Types of pressure and how to make a pressure gauge
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Types of pressure
The various types of pressure differ only in respect of their reference point.
• Absolute pressure - The most unequivocal reference point is zero pressure. This is the pressure of empty space in the universe. When a pressure is based on this reference point, it is called absolute pressure. To distinguish it from other types of pressures, it is accompanied by the suffix ‘abs’ (from the Latin: absolutus = independent, separate from).
• Atmospheric air pressure - The most vital pressure for life on earth is atmospheric pressure pam (amb = ambiens, surrounding). It is produced by the weight of the atmosphere surrounding the earth up to an altitude of 500 km. Atmospheric pressure decreases continuously up to this altitude until it practically reaches the absolute pressure pabs = 0. Atmospheric pressure undergoes climatic changes, as shown by the daily weather report. At sea level, pamb has an average value of 1 013,55 millibar (mbar) *). In high or low pressure weather zones it can fluctuate by around ±5%.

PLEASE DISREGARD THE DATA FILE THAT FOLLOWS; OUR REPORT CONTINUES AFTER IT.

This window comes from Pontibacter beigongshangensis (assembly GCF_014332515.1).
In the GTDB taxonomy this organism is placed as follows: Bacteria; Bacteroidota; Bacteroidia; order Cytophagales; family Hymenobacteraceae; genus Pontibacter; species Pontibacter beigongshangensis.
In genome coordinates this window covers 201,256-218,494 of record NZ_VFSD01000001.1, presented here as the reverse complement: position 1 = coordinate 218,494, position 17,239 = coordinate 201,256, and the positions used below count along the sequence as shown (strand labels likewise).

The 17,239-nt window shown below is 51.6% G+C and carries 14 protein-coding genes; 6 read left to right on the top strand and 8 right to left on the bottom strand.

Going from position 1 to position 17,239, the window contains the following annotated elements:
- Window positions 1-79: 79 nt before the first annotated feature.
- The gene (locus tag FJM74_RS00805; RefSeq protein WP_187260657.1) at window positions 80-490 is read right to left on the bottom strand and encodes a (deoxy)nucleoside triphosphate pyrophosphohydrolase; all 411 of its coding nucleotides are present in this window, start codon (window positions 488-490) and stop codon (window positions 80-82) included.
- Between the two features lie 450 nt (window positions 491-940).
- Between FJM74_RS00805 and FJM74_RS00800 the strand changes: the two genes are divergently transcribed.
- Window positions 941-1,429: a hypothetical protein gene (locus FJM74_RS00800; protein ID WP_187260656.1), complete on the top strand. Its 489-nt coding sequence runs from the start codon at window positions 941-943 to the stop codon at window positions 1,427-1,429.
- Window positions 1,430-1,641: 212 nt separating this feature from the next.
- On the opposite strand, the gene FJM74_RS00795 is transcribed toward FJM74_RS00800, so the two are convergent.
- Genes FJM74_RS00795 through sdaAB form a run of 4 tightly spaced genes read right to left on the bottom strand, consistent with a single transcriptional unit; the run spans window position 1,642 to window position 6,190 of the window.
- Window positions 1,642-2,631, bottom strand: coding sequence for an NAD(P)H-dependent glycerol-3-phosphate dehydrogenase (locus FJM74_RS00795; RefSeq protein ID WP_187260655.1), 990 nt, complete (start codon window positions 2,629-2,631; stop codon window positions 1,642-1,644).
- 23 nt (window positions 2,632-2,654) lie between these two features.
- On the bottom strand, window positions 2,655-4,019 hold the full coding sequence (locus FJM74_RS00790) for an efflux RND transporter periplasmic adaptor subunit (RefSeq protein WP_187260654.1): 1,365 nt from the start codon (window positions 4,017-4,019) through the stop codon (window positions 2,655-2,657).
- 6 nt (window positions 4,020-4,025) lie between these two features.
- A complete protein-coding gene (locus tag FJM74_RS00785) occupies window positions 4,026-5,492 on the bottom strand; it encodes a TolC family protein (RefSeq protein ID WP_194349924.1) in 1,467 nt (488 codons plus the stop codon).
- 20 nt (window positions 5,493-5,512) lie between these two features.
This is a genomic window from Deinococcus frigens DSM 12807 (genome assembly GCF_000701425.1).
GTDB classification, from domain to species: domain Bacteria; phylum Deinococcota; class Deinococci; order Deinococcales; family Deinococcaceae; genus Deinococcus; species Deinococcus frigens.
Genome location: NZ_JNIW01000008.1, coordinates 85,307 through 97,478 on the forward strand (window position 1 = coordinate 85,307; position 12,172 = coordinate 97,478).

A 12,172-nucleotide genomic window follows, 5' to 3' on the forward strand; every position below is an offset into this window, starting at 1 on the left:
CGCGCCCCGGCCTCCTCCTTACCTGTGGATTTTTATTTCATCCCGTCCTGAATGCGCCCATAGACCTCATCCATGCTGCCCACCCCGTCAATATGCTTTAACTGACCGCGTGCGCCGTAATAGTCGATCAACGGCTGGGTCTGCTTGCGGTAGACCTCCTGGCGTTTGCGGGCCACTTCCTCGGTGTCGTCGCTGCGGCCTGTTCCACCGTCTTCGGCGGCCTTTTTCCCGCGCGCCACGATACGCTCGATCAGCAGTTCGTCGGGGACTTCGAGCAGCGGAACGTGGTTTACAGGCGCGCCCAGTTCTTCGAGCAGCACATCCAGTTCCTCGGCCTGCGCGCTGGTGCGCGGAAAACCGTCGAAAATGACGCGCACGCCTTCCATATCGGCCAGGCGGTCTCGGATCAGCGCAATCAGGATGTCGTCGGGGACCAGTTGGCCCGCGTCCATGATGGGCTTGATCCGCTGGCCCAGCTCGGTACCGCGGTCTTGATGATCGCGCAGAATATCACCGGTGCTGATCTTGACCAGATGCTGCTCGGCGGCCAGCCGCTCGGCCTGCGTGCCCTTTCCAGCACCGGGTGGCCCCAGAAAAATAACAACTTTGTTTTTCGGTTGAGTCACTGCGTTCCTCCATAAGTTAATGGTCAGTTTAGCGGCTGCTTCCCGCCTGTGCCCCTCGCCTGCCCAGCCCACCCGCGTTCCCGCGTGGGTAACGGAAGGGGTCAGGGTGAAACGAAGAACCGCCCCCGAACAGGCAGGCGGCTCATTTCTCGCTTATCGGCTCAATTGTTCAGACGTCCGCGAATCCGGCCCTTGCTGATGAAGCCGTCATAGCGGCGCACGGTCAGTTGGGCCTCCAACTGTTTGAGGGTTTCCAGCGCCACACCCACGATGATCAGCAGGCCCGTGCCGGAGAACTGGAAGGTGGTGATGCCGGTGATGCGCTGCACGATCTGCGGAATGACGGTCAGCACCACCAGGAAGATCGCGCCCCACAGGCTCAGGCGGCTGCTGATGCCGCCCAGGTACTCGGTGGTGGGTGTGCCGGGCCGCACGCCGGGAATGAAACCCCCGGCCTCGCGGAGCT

• Pressure difference, differential pressure - The difference between two pressures p1 and p2 is referred to as the pressure difference ∆p = p – p2. If the pressure difference between two pressures is itself the measurement quantity, it is called the differential pressure p1.2.
• Atmospheric pressure difference, overpressure - The pressure needing to be measured most often in the technical field is the atmospheric pressure difference pe (e = exceeds, more than). It is the difference between an absolute pressure pabs and the respective (absolute) atmospheric pressure.
pe = pabs - pamb
It is referred to simply as overpressure.
• Positive overpressure - This term is used if the absolute pressure is higher than the atmospheric pressure.
• Negative overpressure - This term is used for the opposite case. Previously the term ‘vacuum’ was used for overpressures with a negative sign. This should now be avoided to rule out the misunderstandings that may arise from the sign. The term can still be used, however, to designate a condition, eg ‘vacuum chamber’ or ‘vacuum in the suction line’. Similarly, composite words with the term overpressure can suppress the prefix ‘over’ if the corresponding dimension is clearly an overpressure, eg blood pressure or tyre pressure.
The symbol indices abs, amb and e, define the reference point of the corresponding pressure. They are to be used only in conjunction with the symbol p. Their combination with the name of a unit, eg bare or paabs is unacceptable.
*) Standard pressure according to DIN 1343
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